This chapter introduces you to known attacks on the Computable protocol and known defenses against such attacks. When developing Computable, we made some trade-offs. In particular, we’ve consistently voted for simplicity. This makes it possible for us to actually ship working code in reasonable timeframes. But our choice to go with simplicity means that there are some more sophisticated attacks that bad actors could execute against your data markets. These aren’t necessarily easy to do, but forewarned is forearmed and we want to give you the best knowledge we have. Let’s get started.

Front Running Attacks

In the current version of the Comptuable protocol, it is possible for a determined adversary to front-run a number of protocol interactions. What does that mean? Recall that Ethereum transactions are broadcasted to the network of Ethereum nodes at large. That means it’s possible to detect a transaction while it’s being propagated and before it’s confirmed on the chain as permanent. A front running attack is when an attacker detects such an unconfirmed transaction and sends an alternative transaction which exploits the information it’s gained before this transaction goes through. This is possible if the attacker runs a miner for example, or if it’s willing to pay high gas cost to incentivize miners to pick up its transaction before yours.

How could this work on Computable contracts? Here’s an example: if a listing with a given listingHash is proposed but not yet confirmed as a transaction, the adversary could create an alternative transaction with the same listingHash to attempt to block the original listing.

The same attack can be applied to any candidate, allowing a determined attacker to bring a market to a standstill by preventing all governance actions from going through. However, this attack requires some infrastructure, with the attacker having to consistently monitor in-coming transactions and front-running them, possibly by expending more on gas. This means that the attack is pretty hard to execute, but definitely within the realm of possibility.

Datatrust Fraud

This attack happens when a datatrust operator commits fraud and doesn’t serve its purpose correctly. At present, this is a known failure mode of the current version of the protocol. However, this topic is being actively researched on the forums. Future versions of the Computable protocol should lower the trust requirements for the datatrust. In addition, future versions of the protocol will allow multiple datatrusts to serve a data market, making markets more robust against fraudulent datatrust operators.

Reserve Race Conditions

Calls to and Reserve.withdraw() will be publicly visible on the Ethereum network before they are confirmed. A dedicated watcher could watch for incoming large orders, front-run by buying some amount itself with, then immediately calling Reserve.withdraw() after the large order is confirmed.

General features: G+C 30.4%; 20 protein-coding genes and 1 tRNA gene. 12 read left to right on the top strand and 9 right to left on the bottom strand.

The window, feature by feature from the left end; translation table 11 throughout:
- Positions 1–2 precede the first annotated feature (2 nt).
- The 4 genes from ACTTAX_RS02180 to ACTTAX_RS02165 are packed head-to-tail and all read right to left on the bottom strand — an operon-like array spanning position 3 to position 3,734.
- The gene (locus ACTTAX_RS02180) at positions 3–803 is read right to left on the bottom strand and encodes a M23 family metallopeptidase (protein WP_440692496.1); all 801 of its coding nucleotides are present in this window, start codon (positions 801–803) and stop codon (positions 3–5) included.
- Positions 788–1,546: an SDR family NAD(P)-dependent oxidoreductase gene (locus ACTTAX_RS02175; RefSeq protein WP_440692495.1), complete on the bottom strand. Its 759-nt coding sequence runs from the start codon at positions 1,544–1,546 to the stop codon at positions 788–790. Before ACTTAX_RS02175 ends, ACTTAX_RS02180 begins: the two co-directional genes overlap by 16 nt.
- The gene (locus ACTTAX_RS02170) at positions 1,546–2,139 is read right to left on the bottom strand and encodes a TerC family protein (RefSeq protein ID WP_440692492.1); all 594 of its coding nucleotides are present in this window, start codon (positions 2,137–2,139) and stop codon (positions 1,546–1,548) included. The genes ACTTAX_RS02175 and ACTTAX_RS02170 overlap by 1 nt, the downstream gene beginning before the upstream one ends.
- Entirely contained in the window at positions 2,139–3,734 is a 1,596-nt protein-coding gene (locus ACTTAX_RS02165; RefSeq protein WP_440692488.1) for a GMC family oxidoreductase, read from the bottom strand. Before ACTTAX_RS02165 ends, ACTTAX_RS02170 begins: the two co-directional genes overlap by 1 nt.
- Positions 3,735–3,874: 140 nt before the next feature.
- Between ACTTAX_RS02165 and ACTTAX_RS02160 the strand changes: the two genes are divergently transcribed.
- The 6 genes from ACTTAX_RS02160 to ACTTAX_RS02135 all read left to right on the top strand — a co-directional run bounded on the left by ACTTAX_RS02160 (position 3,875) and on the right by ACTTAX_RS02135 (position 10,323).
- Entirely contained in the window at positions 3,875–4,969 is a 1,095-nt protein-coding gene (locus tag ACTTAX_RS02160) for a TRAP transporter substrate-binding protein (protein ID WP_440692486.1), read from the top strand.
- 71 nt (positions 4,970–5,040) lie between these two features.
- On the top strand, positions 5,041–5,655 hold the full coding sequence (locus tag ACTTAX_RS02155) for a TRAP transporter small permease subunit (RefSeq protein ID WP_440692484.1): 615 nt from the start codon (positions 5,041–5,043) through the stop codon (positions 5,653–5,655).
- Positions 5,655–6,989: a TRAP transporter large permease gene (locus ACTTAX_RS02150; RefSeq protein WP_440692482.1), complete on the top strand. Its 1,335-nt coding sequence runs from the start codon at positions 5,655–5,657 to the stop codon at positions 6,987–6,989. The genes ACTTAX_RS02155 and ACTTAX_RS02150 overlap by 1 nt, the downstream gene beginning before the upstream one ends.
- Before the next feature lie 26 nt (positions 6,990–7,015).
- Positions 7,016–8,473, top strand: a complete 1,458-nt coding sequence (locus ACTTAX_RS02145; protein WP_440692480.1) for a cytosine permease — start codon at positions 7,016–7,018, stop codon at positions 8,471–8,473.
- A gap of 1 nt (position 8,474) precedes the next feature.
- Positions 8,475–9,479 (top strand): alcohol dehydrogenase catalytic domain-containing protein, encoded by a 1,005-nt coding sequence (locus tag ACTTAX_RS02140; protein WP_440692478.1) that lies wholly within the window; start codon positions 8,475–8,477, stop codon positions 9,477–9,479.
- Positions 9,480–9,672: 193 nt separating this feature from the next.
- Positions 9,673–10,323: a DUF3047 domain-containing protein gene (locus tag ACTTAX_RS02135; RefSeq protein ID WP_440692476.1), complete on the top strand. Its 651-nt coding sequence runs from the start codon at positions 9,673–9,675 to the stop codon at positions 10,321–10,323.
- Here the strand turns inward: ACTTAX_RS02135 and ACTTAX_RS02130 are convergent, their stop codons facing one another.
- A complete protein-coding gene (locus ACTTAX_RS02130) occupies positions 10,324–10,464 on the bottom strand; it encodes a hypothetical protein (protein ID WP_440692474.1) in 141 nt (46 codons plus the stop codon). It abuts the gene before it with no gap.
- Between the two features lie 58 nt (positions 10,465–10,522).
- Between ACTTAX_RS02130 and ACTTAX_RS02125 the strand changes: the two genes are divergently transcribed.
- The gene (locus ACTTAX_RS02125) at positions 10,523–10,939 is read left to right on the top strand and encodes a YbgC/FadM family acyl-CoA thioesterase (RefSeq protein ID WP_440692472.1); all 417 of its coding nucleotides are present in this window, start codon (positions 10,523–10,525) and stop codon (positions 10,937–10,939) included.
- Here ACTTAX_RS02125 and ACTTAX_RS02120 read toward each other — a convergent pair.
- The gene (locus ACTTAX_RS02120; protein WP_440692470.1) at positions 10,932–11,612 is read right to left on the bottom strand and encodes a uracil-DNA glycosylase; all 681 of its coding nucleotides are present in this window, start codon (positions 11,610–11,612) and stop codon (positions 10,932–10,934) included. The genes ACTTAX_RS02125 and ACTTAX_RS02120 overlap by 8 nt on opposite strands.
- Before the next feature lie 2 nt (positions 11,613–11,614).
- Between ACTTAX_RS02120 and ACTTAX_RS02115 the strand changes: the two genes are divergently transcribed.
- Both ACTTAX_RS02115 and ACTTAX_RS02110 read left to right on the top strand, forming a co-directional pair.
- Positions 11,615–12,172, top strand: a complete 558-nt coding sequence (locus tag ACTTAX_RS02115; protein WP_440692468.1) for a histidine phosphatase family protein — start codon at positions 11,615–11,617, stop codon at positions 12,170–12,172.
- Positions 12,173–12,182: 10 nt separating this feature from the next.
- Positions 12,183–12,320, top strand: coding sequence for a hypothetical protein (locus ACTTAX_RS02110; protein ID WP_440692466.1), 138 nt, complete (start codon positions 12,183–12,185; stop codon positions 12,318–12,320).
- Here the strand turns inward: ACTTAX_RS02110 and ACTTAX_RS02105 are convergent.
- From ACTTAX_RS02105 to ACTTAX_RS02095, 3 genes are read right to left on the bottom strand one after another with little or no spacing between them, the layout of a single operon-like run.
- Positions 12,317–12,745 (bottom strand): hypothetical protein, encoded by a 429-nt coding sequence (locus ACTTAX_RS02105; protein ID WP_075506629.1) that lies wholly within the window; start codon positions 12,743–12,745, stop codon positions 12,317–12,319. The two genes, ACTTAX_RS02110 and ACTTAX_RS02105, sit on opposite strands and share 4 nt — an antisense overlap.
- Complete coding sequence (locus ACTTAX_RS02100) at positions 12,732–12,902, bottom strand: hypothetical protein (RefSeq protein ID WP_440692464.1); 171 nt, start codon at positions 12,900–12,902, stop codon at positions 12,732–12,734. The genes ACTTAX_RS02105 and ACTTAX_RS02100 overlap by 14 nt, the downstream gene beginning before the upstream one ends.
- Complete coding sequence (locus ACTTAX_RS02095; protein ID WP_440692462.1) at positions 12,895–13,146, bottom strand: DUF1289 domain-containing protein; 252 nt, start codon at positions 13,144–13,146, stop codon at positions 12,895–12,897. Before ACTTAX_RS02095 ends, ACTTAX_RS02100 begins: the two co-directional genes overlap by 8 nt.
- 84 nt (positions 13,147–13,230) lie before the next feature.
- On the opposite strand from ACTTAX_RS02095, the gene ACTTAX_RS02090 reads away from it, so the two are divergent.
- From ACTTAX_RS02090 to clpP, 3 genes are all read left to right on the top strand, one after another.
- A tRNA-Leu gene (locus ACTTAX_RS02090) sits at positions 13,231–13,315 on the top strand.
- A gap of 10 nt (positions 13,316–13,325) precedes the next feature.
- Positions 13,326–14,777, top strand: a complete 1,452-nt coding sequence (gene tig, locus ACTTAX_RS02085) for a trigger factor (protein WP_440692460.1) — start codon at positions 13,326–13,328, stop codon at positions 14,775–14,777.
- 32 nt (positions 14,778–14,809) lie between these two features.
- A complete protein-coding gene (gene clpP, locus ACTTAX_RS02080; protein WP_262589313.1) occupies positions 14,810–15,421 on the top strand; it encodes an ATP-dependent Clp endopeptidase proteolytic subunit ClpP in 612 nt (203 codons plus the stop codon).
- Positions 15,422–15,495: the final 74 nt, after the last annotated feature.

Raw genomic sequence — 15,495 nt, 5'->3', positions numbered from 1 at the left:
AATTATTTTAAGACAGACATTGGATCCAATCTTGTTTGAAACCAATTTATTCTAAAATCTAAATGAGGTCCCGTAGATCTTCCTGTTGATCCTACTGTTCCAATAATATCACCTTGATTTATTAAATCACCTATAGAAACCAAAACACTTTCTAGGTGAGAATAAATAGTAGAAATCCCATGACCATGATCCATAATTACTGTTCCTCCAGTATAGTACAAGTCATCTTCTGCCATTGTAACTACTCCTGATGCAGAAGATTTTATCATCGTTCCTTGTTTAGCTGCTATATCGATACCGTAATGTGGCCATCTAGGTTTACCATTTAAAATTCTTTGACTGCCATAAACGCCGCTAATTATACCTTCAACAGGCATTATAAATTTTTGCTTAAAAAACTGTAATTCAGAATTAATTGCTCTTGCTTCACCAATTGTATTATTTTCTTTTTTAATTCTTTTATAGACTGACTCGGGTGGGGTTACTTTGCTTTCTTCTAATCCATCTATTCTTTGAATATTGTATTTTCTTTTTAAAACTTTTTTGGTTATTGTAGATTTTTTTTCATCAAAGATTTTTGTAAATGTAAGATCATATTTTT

The spread provides some defense against this type of attack, since the watcher would have to pay for the spread when executing this attack. As a result, only large market shifts would be vulnerable to these sorts of attacks.

Candidate Flooding Attack

At present, there is no stake required to propose a new candidate (remember that candidates can propose new listings, reparameterizations, or change of datatrust). This means that it will be relatively easy for a malicious party to spawn many candidates. This party could then wait till the last minute to vote for one of its candidates. If market governance isn’t actively tracking for such last-minute votes, it’s possible that a such a candidate could slip through and be accepted (particularly since there isn’t a quorum requirement for votes at present).

If the vote is for reparameterization or change of datatrust, the attack could prove to be disruptive. At present, there isn’t a mitigation for this attack beyond careful monitoring by market stakeholders. You might ask why this situation arises. The market smart contracts were designed to be maximally simple. This meant that we made trade-offs that preserved simplicity. However, this simplicity opens the door to some sophisticated attacks. If these attacks prove to be serious in practice, future versions of the protcol will likely alter voting to make critical changes significantly harder.

There are a number of specialized types of candidate flooding which we will explore in more detail below:

Data Flooding Attack

Attackers attempt to flood market with low-quality listings. This is a special case of a candidate flooding attack where the candidate is a listing candidate. This attack is possible to partially defend against by an honest datatrust which can set up defenses to prevent obvious DoSing attempts.

Reparameterization Attacks

Attackers can flood the market with many reparameterizations. If a nonsensical reparameterization makes its way through, it’s possible that the market could be bricked. In particular, an attack which sets the voting stake exorbitantly high could freeze market governance and make it impossible to further change market stake.

Last Thoughts

We’ve listed a number of known attacks in this chapter, but the one thing to remember about security is that there are always unknown unknowns. We’ve done our best to secure the Computable smart contracts and systems, but there might be unforeseen subtle bugs. When you work with crypto, there is always a risk. Perform your own analysis. If you detect anything wrong, share with the broader Computable community.

In the next chapter, we’ll provide you some tips and tools for continuing your journey in the Computable ecosystem.

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